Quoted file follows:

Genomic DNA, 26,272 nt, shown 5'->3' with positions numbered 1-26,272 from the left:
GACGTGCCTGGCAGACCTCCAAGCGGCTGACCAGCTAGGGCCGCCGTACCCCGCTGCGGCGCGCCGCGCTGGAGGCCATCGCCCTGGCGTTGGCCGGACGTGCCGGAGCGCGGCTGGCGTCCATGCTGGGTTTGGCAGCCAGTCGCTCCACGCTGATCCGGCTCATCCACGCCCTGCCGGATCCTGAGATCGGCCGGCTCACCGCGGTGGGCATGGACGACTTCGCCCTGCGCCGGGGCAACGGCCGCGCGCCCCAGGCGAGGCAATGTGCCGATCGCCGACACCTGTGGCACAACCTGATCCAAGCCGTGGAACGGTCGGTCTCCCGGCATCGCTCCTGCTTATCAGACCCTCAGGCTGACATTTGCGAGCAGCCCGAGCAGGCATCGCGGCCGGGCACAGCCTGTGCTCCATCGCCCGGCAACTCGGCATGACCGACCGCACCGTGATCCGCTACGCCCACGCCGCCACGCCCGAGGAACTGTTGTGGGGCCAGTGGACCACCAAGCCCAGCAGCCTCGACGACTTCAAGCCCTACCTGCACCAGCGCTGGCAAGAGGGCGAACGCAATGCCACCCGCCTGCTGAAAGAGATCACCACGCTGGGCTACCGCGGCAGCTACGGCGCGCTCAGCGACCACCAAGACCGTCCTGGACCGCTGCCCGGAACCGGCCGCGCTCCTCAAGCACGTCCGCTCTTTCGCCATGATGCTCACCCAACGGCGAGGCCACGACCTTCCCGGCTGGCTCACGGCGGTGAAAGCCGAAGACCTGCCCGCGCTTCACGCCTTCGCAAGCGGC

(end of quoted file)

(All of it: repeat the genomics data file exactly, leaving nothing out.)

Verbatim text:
Genomic DNA, 26,272 nt, shown 5'->3' with positions numbered 1-26,272 from the left:
GACGTGCCTGGCAGACCTCCAAGCGGCTGACCAGCTAGGGCCGCCGTACCCCGCTGCGGCGCGCCGCGCTGGAGGCCATCGCCCTGGCGTTGGCCGGACGTGCCGGAGCGCGGCTGGCGTCCATGCTGGGTTTGGCAGCCAGTCGCTCCACGCTGATCCGGCTCATCCACGCCCTGCCGGATCCTGAGATCGGCCGGCTCACCGCGGTGGGCATGGACGACTTCGCCCTGCGCCGGGGCAACGGCCGCGCGCCCCAGGCGAGGCAATGTGCCGATCGCCGACACCTGTGGCACAACCTGATCCAAGCCGTGGAACGGTCGGTCTCCCGGCATCGCTCCTGCTTATCAGACCCTCAGGCTGACATTTGCGAGCAGCCCGAGCAGGCATCGCGGCCGGGCACAGCCTGTGCTCCATCGCCCGGCAACTCGGCATGACCGACCGCACCGTGATCCGCTACGCCCACGCCGCCACGCCCGAGGAACTGTTGTGGGGCCAGTGGACCACCAAGCCCAGCAGCCTCGACGACTTCAAGCCCTACCTGCACCAGCGCTGGCAAGAGGGCGAACGCAATGCCACCCGCCTGCTGAAAGAGATCACCACGCTGGGCTACCGCGGCAGCTACGGCGCGCTCAGCGACCACCAAGACCGTCCTGGACCGCTGCCCGGAACCGGCCGCGCTCCTCAAGCACGTCCGCTCTTTCGCCATGATGCTCACCCAACGGCGAGGCCACGACCTTCCCGGCTGGCTCACGGCGGTGAAAGCCGAAGACCTGCCCGCGCTTCACGCCTTCGCAAGCGGC